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Music Notes

Words make you think a thought. Music makes you feel a feeling. A song makes you feel a thought.


lily-allen-cp011English singer songwriter Lily Allen gained acclaimed success with her debut album “Alright, Still.” After her first single “Smile” reached the top of the UK Singles Charts in July of 2006, Allen’s newest album, “It’s Not Me, It’s You,” is a follow up to the star’s immensely popular string of dainty yet explicit tunes which took the U.S. music scene by storm. While her first album was an innovative mix of light catchy tunes and sassy, in-your-face lyrics, “It’s Not Me, It’s You” lacked the same fresh quality.

Known best for her blunt lyrics, Allen’s “It’s Not Me, It’s You,” once again delivers controversial statements interspersed with bubbly, carnival-like melodies. While the album finally shows diversity in the last few tracks, the initial first half of the album tends to be redundant and similar in both sound and lyrics.

The first track, “Everyone’s At It,” is typical of Allen’s original style. The poppy sound, reminiscent of older works, is counter-acted with lyrics such as, “So your daughter’s depressed, /We’ll get her straight on the Prozac./ But little do you know,/ She already takes crack.” The same blunt undertaking continues on throughout the next few tracks on the album. Allen’s “The Fear” takes on the cut throat steps to success in Hollywood, but once again, appears to give a deceivingly happy and flippant message through the same piano based, bubbly tune.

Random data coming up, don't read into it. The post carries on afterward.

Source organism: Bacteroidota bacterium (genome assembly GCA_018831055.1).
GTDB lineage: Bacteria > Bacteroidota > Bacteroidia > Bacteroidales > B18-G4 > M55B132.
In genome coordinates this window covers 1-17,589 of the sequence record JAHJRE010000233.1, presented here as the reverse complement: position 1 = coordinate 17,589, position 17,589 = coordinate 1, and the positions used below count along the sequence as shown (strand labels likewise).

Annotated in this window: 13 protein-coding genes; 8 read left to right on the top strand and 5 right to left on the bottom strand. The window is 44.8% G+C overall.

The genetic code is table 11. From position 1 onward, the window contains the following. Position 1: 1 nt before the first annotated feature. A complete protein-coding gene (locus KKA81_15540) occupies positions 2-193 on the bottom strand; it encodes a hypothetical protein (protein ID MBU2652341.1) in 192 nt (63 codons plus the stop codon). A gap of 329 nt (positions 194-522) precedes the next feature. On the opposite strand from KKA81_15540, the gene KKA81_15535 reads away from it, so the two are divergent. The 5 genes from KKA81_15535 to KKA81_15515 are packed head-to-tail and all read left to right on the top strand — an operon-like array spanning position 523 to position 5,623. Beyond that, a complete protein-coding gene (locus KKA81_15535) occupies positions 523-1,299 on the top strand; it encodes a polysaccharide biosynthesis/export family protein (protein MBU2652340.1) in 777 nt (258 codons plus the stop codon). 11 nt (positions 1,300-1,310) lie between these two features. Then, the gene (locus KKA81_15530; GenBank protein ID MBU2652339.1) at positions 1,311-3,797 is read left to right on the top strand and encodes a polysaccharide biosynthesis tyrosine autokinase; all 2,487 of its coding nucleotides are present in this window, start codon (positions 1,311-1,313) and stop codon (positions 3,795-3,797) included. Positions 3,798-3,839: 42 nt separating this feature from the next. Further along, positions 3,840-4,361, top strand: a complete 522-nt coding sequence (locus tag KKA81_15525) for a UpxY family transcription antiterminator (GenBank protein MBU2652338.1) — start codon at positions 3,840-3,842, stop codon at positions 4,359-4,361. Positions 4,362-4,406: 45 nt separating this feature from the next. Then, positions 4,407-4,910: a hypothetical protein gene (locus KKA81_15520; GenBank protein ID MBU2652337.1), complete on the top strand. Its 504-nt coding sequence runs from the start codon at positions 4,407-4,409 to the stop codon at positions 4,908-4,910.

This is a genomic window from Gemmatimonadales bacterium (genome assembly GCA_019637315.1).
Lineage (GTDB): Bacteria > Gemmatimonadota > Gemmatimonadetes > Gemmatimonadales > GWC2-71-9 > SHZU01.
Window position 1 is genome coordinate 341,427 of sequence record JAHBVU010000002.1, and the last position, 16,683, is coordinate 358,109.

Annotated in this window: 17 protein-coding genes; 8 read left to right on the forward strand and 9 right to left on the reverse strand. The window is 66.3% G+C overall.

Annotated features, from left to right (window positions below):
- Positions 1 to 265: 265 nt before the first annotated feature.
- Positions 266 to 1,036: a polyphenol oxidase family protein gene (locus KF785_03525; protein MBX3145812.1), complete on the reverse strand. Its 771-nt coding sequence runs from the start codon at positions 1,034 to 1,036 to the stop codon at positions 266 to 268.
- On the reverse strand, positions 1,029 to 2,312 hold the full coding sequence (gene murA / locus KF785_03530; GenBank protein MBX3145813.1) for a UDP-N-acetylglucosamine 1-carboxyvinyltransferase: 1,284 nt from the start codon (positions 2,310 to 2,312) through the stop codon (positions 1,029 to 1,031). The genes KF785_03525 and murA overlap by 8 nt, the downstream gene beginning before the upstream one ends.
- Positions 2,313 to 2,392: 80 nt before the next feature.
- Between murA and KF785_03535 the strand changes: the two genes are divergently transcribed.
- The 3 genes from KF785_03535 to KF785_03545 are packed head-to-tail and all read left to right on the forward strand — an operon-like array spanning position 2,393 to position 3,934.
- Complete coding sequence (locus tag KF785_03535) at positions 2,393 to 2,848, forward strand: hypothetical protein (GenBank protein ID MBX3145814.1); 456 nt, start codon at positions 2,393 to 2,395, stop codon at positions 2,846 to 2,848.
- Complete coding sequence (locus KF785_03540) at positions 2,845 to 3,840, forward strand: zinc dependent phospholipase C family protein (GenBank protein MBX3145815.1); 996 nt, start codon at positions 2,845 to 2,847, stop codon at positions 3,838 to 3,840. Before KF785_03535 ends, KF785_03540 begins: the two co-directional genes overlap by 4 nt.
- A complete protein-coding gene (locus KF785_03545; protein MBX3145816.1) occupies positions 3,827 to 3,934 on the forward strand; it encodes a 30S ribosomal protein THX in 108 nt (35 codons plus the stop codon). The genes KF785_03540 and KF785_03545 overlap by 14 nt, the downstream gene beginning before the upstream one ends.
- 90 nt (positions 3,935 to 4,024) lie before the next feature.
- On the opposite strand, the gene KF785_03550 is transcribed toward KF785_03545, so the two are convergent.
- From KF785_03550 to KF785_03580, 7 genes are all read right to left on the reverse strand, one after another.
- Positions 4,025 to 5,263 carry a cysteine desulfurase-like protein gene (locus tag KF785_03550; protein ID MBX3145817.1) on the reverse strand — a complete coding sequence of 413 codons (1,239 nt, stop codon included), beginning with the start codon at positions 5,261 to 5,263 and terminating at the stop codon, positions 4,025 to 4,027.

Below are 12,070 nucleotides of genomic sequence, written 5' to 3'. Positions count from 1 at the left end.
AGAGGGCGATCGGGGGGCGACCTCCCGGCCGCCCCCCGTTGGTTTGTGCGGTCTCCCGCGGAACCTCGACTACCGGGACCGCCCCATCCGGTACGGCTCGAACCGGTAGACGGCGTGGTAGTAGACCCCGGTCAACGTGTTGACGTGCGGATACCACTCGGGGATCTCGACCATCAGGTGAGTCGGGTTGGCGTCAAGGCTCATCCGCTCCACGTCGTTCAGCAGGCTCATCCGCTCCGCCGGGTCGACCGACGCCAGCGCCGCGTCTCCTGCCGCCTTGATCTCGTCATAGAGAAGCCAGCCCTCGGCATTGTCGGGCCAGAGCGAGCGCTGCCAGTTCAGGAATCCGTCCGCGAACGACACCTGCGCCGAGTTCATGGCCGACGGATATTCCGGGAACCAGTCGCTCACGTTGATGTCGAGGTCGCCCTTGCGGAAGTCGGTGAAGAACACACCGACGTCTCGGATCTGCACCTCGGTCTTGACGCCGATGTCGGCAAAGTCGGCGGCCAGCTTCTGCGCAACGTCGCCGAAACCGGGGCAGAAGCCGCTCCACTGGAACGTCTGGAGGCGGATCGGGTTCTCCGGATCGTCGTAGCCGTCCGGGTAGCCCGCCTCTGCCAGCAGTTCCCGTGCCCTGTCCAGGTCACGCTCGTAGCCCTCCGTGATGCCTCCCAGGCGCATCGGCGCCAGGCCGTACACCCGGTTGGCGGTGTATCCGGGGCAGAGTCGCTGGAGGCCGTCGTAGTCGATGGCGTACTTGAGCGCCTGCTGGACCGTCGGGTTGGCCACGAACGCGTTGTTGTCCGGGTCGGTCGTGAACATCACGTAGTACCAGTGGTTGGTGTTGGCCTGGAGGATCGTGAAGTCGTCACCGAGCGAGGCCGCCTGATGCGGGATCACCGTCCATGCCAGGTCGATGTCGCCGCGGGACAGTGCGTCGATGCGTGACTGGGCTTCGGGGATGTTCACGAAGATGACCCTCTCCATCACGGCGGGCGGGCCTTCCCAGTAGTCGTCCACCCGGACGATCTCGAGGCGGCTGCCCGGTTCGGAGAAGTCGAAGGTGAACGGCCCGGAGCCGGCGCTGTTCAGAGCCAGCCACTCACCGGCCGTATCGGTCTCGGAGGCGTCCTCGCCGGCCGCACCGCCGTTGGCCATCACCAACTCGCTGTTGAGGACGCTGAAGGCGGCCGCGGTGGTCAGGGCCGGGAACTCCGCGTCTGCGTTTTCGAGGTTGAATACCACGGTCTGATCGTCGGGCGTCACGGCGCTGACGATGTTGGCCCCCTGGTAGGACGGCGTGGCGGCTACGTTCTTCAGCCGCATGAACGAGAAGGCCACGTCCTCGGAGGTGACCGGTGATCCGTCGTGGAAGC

Allen’s next four tracks are not for the male faint of heart. Songs such as “Not Fair,” explicitly tell of her dissatisfaction in the bedroom. Lyrics describing the seemingly perfect man, give way to his every fault during intimacy: “There’s just one thing / that’s getting in the way/ When we go up to bed / you’re just no good/ It’s such a shame/ I look into your eyes / I want to get to know you/ And then you make this noise/ and it’s apparent it’s all over.”

The next four tracks continue to tell of Allen’s woes, both in first person, and in a story telling format. The melodies could easily be made into one, half hour long male bashing tale of snippy side comments and feminist sounding declarations. The melodies are once again similar in sound, while the repetitive, menacing lyrics are given titles such as “F*ck You” and “Never Gonna Happen.”

Just as soon as listeners may be ready to give up all hope of a positive ballad, along comes the song “Who’d of Known?” This genuinely cute tale of romantic beginnings breathes originality into “It’s Not Me, It’s You” with lyrics such as “Are you mine? /Are you mine? / Cause I stay here /All the time/ Watching tele/ Drinking wine/ Who’d of known?” The song is followed with a dreamy tune called “Chinese;” a song dedicated fully to relaxing and eating Chinese food with that special someone.

Surprisingly enough comes the next track, “Him.” This unexpected and original song questions the attributes of God, and the characteristics He would hold if human. The song is a refreshing addition to Allen’s album, while also echoing Joan Osbourne’s “What If God Was One of Us.”

While a lot was expected out of Allen’s follow up album, “It’s Not Me, It’s You,” fell short of the fresh and innovative sound captured in “All Right, Still.” While small musical gems can be found sparsely sprinkled throughout the album, Allen’s second attempt at poppy carnival tunes took an unfortunate turn into being a redundant musical therapy session.

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